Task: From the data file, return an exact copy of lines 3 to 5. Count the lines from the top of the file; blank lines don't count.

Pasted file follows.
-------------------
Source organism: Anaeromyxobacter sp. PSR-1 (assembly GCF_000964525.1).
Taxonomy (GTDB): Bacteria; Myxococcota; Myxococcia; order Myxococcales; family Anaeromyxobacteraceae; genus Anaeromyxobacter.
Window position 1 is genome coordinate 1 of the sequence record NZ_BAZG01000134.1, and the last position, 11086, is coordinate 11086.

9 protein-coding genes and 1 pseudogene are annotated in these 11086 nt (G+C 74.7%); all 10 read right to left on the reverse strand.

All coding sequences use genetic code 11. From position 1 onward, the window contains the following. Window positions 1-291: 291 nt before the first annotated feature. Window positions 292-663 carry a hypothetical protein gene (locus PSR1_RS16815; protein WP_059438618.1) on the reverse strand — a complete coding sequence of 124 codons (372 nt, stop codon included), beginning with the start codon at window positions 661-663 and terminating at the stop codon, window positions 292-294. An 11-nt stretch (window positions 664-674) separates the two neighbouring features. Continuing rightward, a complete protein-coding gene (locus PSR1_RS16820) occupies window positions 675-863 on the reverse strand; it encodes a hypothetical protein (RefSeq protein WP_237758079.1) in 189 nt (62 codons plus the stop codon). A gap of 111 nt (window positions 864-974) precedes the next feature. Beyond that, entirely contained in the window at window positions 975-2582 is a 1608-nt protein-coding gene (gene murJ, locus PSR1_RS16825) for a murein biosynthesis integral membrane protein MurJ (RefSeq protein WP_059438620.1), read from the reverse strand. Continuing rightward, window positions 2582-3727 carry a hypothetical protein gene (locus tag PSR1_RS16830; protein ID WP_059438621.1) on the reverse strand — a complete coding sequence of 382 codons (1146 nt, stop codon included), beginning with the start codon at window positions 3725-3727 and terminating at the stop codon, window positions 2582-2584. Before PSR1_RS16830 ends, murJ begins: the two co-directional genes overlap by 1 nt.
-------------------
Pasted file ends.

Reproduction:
Window position 1 is genome coordinate 1 of the sequence record NZ_BAZG01000134.1, and the last position, 11086, is coordinate 11086.

9 protein-coding genes and 1 pseudogene are annotated in these 11086 nt (G+C 74.7%); all 10 read right to left on the reverse strand.

All coding sequences use genetic code 11. From position 1 onward, the window contains the following. Window positions 1-291: 291 nt before the first annotated feature. Window positions 292-663 carry a hypothetical protein gene (locus PSR1_RS16815; protein WP_059438618.1) on the reverse strand — a complete coding sequence of 124 codons (372 nt, stop codon included), beginning with the start codon at window positions 661-663 and terminating at the stop codon, window positions 292-294. An 11-nt stretch (window positions 664-674) separates the two neighbouring features. Continuing rightward, a complete protein-coding gene (locus PSR1_RS16820) occupies window positions 675-863 on the reverse strand; it encodes a hypothetical protein (RefSeq protein WP_237758079.1) in 189 nt (62 codons plus the stop codon). A gap of 111 nt (window positions 864-974) precedes the next feature. Beyond that, entirely contained in the window at window positions 975-2582 is a 1608-nt protein-coding gene (gene murJ, locus PSR1_RS16825) for a murein biosynthesis integral membrane protein MurJ (RefSeq protein WP_059438620.1), read from the reverse strand. Continuing rightward, window positions 2582-3727 carry a hypothetical protein gene (locus tag PSR1_RS16830; protein ID WP_059438621.1) on the reverse strand — a complete coding sequence of 382 codons (1146 nt, stop codon included), beginning with the start codon at window positions 3725-3727 and terminating at the stop codon, window positions 2582-2584. Before PSR1_RS16830 ends, murJ begins: the two co-directional genes overlap by 1 nt.